Q: I’m bothered by a new (and dare I say sloppy) way of expressing oneself that I hear on radio and TV: “first off” as opposed to “first of all.” This is a pet peeve of mine and it’s like chalk scratching on a blackboard. I wonder what your take is.
A: The adverbial phrase “first off” is described in the Oxford English Dictionary as “colloquial,” meaning that it’s more commonly used in speech than in writing.
It originated in the United States, the OED says, and means “at the first blush, in the first place, to begin with.”
Mark Twain was apparently the first to use the expression in print, in his novel A Tramp Abroad (1880): “First-off, I thought it would certainly give me the botts.” (By “botts” he meant worms or a similar bowel complaint.)
“First off” soon established itself as a familiar idiomatic expression. The OED has these other citations:
1897, from William Dean Howells’s novel The Landlord at Lion’s Head: “First off, you know, I thought I’d sell to the other feller.”
1910, from a novel of the Old West, William Macleod Raine’s Bucky O’Connor: “Four’s right. First off Neil, then the fellow I took to be the Wolf.”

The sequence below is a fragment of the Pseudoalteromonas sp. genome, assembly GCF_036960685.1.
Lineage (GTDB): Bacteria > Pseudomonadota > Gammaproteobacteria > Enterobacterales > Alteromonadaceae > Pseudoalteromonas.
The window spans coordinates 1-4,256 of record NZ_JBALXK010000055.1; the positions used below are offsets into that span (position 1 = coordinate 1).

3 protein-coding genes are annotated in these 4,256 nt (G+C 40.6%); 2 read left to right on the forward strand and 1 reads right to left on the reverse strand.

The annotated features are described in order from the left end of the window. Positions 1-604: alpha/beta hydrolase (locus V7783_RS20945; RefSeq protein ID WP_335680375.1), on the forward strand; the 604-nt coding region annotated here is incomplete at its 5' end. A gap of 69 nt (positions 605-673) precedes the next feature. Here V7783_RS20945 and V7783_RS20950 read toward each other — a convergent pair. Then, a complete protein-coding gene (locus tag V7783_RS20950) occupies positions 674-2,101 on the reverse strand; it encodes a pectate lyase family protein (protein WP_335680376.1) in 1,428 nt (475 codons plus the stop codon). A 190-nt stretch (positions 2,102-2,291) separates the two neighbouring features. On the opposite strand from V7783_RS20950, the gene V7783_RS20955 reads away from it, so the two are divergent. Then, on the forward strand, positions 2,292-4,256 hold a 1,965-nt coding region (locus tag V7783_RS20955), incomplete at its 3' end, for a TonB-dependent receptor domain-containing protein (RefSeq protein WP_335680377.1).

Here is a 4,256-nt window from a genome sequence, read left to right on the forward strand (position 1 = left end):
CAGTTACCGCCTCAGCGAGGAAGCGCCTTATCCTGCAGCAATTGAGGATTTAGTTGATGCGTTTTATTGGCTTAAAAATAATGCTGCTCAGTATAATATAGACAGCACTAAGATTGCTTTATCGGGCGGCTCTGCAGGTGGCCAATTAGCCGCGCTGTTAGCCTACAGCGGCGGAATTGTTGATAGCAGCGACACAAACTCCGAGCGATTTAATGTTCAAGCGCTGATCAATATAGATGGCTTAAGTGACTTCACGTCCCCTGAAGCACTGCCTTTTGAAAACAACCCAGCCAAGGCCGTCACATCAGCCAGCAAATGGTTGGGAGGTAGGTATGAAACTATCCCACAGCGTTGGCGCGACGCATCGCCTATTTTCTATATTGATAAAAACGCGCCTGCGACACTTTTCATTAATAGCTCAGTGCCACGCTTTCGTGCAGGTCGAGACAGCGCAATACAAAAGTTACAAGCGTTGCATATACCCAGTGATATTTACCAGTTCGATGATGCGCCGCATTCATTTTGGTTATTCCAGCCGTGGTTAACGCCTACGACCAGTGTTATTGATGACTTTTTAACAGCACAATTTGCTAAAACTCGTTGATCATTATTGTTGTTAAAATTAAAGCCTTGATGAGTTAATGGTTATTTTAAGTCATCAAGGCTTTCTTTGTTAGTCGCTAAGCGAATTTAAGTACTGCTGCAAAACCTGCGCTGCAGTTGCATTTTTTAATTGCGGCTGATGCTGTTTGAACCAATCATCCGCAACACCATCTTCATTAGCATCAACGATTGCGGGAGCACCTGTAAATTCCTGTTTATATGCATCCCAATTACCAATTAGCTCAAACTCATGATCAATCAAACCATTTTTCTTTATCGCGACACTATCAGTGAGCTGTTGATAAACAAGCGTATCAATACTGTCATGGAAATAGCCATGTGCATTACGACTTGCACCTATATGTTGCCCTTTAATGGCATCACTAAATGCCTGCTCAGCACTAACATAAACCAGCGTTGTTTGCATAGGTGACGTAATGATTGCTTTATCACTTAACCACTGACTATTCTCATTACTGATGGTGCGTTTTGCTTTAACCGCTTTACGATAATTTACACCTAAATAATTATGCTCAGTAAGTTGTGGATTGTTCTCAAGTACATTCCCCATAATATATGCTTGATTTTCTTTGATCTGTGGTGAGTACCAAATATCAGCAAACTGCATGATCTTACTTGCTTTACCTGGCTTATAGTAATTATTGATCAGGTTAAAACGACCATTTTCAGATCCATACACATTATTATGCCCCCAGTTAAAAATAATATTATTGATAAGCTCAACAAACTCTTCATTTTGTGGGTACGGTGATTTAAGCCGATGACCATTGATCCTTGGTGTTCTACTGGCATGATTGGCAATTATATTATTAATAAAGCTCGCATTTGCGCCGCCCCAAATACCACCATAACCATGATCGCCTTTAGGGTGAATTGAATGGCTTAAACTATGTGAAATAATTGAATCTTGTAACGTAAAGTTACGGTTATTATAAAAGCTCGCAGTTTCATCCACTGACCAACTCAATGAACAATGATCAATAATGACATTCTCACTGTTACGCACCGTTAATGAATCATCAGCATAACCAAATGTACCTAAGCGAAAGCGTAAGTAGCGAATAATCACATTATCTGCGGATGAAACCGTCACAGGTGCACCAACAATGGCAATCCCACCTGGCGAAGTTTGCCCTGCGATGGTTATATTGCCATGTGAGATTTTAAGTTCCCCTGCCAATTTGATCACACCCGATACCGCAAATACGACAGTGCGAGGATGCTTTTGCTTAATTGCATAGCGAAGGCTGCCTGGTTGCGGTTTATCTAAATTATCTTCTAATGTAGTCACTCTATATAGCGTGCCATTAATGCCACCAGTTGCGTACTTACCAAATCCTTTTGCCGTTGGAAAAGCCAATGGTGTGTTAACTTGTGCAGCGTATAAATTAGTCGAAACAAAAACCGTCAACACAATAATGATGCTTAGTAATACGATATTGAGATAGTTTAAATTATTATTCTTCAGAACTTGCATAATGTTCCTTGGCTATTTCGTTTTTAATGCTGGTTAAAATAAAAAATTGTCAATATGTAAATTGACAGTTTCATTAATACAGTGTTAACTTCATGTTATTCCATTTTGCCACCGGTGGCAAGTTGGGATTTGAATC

1915, from the Nation: “Men of science … no longer admit first off what simple good sense shows to us.”
A similar adverbial phrase, “first of all,” the one you prefer, is much older.
It was first recorded in print in 1553, according to the OED, in Thomas Wilson’s The Arte of Rhetorique: “[He] must fasten his mynde firste of all, upon these five especiall pointes.”
In our opinion, both expressions are dull. We wouldn’t recommend beginning a speech with either one (or with “first and foremost”).
But as for your pet peeve, “first off” is thoroughly entrenched in the language and it’s here to stay. You don’t have to use it yourself, but you’ll have to live with the sound of chalk scratching on a blackboard.
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